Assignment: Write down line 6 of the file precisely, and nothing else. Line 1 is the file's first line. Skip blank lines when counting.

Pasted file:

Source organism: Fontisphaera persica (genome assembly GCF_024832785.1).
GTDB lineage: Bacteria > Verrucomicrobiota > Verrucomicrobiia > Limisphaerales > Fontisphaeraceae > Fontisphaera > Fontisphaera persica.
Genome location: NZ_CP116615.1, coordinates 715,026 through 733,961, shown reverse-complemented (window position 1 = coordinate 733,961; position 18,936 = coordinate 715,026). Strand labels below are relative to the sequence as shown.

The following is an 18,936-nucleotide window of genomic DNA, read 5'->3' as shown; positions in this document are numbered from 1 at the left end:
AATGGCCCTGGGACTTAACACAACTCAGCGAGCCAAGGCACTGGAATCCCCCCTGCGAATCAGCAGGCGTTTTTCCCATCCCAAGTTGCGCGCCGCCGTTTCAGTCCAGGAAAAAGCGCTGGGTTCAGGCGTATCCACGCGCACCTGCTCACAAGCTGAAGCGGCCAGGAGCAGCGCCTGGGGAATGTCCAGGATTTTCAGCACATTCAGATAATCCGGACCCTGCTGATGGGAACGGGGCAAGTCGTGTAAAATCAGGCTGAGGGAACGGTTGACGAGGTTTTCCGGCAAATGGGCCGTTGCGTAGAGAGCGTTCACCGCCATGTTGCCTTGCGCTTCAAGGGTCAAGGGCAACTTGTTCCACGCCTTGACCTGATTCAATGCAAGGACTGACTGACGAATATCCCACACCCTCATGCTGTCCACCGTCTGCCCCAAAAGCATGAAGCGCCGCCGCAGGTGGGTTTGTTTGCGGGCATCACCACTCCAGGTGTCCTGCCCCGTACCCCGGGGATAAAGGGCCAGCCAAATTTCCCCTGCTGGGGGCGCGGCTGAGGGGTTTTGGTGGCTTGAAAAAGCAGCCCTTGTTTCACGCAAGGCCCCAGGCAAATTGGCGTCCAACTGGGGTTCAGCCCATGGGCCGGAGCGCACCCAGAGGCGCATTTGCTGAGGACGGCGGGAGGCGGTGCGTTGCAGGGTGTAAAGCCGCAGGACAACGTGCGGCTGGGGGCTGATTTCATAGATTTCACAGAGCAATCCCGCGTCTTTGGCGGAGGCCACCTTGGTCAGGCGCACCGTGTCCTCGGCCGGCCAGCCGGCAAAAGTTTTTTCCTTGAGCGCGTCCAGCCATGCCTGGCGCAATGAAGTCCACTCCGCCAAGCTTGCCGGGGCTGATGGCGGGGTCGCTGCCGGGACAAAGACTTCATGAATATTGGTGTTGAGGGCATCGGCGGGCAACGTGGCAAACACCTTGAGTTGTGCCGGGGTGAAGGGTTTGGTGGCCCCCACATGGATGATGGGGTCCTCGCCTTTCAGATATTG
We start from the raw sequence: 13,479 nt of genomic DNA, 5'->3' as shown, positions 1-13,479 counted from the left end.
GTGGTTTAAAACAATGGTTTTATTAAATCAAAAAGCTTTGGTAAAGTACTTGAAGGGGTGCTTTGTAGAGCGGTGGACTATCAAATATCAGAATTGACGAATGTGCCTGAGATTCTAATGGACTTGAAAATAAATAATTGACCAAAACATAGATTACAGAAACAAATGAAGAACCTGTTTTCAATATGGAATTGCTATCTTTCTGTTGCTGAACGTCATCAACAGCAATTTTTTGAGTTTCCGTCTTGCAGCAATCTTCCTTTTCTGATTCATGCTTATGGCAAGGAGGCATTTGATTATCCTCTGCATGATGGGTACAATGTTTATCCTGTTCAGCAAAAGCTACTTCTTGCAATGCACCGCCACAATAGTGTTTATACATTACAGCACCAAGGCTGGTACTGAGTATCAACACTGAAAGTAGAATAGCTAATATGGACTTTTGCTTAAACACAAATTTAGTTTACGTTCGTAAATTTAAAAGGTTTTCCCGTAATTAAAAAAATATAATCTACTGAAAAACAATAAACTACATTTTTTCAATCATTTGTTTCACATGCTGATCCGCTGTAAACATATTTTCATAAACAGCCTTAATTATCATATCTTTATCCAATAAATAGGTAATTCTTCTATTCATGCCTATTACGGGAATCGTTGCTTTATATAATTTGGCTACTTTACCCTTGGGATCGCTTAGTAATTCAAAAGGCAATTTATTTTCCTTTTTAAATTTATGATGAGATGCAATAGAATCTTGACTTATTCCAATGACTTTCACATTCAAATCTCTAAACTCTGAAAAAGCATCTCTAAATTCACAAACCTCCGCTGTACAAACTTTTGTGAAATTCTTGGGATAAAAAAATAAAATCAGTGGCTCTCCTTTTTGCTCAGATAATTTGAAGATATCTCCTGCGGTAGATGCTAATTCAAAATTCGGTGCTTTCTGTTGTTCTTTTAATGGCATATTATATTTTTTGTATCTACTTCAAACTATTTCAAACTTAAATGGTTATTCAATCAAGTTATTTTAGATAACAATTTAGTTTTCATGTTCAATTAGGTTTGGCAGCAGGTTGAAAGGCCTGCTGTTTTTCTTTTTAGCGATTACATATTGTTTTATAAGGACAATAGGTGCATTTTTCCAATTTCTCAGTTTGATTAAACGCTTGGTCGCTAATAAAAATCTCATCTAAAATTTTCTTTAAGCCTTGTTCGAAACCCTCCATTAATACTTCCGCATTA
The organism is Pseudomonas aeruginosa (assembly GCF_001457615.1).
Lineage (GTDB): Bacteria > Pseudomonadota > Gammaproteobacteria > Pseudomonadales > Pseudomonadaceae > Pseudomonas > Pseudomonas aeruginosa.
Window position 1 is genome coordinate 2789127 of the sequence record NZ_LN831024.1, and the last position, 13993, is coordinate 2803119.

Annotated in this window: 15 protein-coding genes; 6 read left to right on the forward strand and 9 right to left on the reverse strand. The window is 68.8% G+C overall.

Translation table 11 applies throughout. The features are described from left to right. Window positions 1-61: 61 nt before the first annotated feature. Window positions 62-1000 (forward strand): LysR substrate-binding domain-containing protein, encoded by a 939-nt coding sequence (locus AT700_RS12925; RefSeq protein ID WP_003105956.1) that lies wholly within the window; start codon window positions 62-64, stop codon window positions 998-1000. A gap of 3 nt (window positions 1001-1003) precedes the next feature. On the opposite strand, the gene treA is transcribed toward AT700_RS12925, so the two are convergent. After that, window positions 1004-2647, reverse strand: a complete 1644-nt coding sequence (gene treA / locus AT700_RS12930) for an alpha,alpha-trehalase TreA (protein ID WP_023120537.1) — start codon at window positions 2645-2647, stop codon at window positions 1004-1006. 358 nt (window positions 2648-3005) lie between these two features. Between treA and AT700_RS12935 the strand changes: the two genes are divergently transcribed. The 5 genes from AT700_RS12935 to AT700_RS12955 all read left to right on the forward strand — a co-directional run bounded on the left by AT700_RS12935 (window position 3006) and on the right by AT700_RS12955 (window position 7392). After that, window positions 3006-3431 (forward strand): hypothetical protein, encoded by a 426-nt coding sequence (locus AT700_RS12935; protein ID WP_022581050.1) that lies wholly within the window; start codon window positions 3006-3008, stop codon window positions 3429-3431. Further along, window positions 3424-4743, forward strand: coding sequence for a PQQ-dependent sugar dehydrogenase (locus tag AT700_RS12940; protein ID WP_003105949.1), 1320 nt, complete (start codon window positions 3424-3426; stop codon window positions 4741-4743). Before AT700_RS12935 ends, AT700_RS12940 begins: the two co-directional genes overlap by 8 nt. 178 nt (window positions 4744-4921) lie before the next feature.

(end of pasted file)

We start from the raw sequence: 13,479 nt of genomic DNA, 5'->3' as shown, positions 1-13,479 counted from the left end.